View From a D.C. Mezzanine

From under the milky sky we came breathing the rusting fumes of the day
Pumping its ready cocktails next to the George Washington bridge.
Just there a body had lain mugged in the night, a petty assassin
Pocketing a diamond ring and some change, leaving the rest
For the city to collect, the remains of a life unfulfilled.
A flag rose not two blocks down, the guard changed, a band played
And the cloaked world gazed with cataract eye upon a jaded crowd.

“Pray hard, for you are quite a sinner!” we heard a woman warn
And we smiled as she earnestly said, “Repent and turn to the LORD
Your God!” for we knew ourselves to be free from such psychoses
While we fingered our lattes and our lambskin leather jackets
That fed and hugged us securely in the warmth of the afternoon sun.
We would harbor no carrion illusions, only carefully accrued aesthetics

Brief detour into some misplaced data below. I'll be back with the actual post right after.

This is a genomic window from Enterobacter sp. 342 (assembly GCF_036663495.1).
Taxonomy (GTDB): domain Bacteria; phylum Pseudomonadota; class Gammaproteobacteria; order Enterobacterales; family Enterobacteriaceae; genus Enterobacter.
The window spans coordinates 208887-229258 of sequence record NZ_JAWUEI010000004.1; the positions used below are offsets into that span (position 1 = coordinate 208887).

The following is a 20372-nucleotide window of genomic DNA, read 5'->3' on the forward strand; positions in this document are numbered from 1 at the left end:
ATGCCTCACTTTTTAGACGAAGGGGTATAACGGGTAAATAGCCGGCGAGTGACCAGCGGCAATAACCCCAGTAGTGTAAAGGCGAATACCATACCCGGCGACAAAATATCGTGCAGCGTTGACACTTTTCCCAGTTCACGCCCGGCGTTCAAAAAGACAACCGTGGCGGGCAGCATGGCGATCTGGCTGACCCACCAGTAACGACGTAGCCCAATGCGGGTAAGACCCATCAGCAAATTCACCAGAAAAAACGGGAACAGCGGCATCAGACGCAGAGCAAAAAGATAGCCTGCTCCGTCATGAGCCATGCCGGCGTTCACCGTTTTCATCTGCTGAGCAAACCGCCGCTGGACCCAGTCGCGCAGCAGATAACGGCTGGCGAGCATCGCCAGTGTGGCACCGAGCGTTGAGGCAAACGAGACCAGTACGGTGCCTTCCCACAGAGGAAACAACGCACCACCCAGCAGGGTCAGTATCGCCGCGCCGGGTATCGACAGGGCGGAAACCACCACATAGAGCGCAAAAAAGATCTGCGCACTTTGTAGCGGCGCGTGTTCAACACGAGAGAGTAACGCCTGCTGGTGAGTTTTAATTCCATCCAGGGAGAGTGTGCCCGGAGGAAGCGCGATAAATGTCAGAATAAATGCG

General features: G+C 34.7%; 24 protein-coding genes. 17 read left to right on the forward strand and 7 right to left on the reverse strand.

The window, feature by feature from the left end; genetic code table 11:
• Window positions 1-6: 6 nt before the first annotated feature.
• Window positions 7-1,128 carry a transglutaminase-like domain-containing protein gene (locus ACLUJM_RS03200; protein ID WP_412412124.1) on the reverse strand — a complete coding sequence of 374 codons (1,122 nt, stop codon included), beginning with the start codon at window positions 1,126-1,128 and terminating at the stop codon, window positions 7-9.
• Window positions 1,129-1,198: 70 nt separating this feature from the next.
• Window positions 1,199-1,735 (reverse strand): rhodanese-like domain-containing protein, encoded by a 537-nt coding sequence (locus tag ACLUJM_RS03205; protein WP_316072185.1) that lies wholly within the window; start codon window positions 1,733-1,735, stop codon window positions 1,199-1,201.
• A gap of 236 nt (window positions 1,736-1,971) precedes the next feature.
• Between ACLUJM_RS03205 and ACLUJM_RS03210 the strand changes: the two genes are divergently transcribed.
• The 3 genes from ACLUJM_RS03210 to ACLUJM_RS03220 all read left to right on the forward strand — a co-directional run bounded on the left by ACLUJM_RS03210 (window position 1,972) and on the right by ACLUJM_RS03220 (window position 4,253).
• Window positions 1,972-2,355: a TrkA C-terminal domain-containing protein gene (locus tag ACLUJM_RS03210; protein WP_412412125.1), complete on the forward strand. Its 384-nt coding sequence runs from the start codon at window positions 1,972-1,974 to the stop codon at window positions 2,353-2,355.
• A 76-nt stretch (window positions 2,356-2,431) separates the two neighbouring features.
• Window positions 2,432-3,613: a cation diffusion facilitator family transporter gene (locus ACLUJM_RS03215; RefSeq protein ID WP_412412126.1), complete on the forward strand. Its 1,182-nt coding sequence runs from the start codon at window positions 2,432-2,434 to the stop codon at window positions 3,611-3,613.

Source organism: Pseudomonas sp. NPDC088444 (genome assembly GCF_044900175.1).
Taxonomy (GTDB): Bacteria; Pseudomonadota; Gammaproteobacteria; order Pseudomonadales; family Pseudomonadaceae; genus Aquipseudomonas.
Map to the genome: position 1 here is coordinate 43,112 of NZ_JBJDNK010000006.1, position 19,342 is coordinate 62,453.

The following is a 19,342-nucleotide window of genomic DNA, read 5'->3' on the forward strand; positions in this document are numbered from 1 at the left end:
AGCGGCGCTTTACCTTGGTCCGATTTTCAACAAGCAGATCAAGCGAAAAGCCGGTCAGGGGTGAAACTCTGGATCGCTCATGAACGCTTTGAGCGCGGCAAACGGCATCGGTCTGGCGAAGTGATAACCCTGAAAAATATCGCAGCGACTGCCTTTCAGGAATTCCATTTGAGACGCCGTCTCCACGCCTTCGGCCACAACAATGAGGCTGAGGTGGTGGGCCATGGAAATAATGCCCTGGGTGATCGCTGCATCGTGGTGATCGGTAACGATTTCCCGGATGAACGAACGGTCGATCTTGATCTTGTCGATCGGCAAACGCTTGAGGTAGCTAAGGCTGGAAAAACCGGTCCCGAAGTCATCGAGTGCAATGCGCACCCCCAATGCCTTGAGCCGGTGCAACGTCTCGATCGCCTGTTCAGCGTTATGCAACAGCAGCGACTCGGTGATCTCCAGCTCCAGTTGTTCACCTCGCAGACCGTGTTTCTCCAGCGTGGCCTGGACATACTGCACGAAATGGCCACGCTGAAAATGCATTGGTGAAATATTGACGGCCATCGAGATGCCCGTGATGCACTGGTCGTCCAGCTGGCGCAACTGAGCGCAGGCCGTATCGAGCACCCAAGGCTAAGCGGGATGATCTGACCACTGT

Like the discarded newspaper that fluttered past a Starbucks mezzanine.

Eight billionaires walked tandem across the town’s voracious buzz
Where the Fortune 500 list headlined and our pretended amusement masked
A desire for grandeur that rose above the street noises and hungry
Eyes for pristine security so hard, so stable, so fortressed
That diamond rings, dead bodies, bands, and pumpkin lattes
Faded into a reified realm of superabundance and satiety.
The earnest nameless, faceless woman continued her pleading
As we left descending the milky light of our Starbucks sanctuary.

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